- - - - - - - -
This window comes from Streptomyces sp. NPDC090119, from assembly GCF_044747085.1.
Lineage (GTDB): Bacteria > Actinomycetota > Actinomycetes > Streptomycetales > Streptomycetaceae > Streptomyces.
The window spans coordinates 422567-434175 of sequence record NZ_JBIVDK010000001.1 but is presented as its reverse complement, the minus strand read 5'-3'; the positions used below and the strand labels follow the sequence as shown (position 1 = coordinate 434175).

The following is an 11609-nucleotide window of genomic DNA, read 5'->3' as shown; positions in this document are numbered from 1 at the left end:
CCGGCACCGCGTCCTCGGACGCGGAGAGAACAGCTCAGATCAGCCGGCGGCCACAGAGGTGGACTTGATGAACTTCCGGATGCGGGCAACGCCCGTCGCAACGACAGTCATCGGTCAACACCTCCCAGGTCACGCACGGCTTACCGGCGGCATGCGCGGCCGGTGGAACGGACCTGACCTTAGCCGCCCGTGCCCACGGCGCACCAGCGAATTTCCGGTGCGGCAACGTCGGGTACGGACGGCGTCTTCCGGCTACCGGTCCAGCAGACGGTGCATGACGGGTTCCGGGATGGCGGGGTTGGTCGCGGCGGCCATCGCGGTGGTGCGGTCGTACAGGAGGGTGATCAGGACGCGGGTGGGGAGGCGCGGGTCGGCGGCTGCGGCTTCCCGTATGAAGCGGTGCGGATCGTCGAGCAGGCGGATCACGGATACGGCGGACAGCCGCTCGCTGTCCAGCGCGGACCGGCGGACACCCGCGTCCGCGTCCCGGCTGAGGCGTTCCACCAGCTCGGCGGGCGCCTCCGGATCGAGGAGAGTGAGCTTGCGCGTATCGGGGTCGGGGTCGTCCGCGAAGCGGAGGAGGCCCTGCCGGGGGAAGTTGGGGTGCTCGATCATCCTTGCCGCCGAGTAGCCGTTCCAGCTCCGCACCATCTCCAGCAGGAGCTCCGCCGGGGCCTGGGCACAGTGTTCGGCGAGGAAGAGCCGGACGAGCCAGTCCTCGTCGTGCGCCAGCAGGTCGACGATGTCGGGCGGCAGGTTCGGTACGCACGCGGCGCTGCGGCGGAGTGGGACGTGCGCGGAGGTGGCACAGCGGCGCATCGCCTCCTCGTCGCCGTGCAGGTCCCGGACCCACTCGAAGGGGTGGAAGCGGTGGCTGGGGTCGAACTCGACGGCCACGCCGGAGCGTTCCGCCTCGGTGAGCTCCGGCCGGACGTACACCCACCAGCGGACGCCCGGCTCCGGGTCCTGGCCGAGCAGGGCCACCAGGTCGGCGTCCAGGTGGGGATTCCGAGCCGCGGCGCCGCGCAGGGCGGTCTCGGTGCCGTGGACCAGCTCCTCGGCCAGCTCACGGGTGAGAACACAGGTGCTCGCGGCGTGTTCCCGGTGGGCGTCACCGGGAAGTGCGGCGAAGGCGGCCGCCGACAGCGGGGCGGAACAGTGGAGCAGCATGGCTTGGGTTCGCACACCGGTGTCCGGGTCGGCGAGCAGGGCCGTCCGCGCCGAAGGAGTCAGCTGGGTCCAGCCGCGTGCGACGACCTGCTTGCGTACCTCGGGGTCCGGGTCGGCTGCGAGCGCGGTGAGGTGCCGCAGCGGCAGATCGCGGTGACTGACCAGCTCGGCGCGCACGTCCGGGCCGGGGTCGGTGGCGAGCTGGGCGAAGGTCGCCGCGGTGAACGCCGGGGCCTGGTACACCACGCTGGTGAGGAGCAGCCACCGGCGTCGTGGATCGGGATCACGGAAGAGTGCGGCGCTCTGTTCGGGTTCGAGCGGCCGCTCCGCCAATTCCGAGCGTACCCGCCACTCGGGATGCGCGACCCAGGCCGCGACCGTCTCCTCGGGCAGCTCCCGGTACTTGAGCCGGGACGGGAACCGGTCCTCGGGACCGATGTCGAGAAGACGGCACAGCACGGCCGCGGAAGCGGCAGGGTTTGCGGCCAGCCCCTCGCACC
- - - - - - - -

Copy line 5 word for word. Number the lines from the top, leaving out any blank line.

CCGGCACCGCGTCCTCGGACGCGGAGAGAACAGCTCAGATCAGCCGGCGGCCACAGAGGTGGACTTGATGAACTTCCGGATGCGGGCAACGCCCGTCGCAACGACAGTCATCGGTCAACACCTCCCAGGTCACGCACGGCTTACCGGCGGCATGCGCGGCCGGTGGAACGGACCTGACCTTAGCCGCCCGTGCCCACGGCGCACCAGCGAATTTCCGGTGCGGCAACGTCGGGTACGGACGGCGTCTTCCGGCTACCGGTCCAGCAGACGGTGCATGACGGGTTCCGGGATGGCGGGGTTGGTCGCGGCGGCCATCGCGGTGGTGCGGTCGTACAGGAGGGTGATCAGGACGCGGGTGGGGAGGCGCGGGTCGGCGGCTGCGGCTTCCCGTATGAAGCGGTGCGGATCGTCGAGCAGGCGGATCACGGATACGGCGGACAGCCGCTCGCTGTCCAGCGCGGACCGGCGGACACCCGCGTCCGCGTCCCGGCTGAGGCGTTCCACCAGCTCGGCGGGCGCCTCCGGATCGAGGAGAGTGAGCTTGCGCGTATCGGGGTCGGGGTCGTCCGCGAAGCGGAGGAGGCCCTGCCGGGGGAAGTTGGGGTGCTCGATCATCCTTGCCGCCGAGTAGCCGTTCCAGCTCCGCACCATCTCCAGCAGGAGCTCCGCCGGGGCCTGGGCACAGTGTTCGGCGAGGAAGAGCCGGACGAGCCAGTCCTCGTCGTGCGCCAGCAGGTCGACGATGTCGGGCGGCAGGTTCGGTACGCACGCGGCGCTGCGGCGGAGTGGGACGTGCGCGGAGGTGGCACAGCGGCGCATCGCCTCCTCGTCGCCGTGCAGGTCCCGGACCCACTCGAAGGGGTGGAAGCGGTGGCTGGGGTCGAACTCGACGGCCACGCCGGAGCGTTCCGCCTCGGTGAGCTCCGGCCGGACGTACACCCACCAGCGGACGCCCGGCTCCGGGTCCTGGCCGAGCAGGGCCACCAGGTCGGCGTCCAGGTGGGGATTCCGAGCCGCGGCGCCGCGCAGGGCGGTCTCGGTGCCGTGGACCAGCTCCTCGGCCAGCTCACGGGTGAGAACACAGGTGCTCGCGGCGTGTTCCCGGTGGGCGTCACCGGGAAGTGCGGCGAAGGCGGCCGCCGACAGCGGGGCGGAACAGTGGAGCAGCATGGCTTGGGTTCGCACACCGGTGTCCGGGTCGGCGAGCAGGGCCGTCCGCGCCGAAGGAGTCAGCTGGGTCCAGCCGCGTGCGACGACCTGCTTGCGTACCTCGGGGTCCGGGTCGGCTGCGAGCGCGGTGAGGTGCCGCAGCGGCAGATCGCGGTGACTGACCAGCTCGGCGCGCACGTCCGGGCCGGGGTCGGTGGCGAGCTGGGCGAAGGTCGCCGCGGTGAACGCCGGGGCCTGGTACACCACGCTGGTGAGGAGCAGCCACCGGCGTCGTGGATCGGGATCACGGAAGAGTGCGGCGCTCTGTTCGGGTTCGAGCGGCCGCTCCGCCAATTCCGAGCGTACCCGCCACTCGGGATGCGCGACCCAGGCCGCGACCGTCTCCTCGGGCAGCTCCCGGTACTTGAGCCGGGACGGGAACCGGTCCTCGGGACCGATGTCGAGAAGACGGCACAGCACGGCCGCGGAAGCGGCAGGGTTTGCGGCCAGCCCCTCGCACC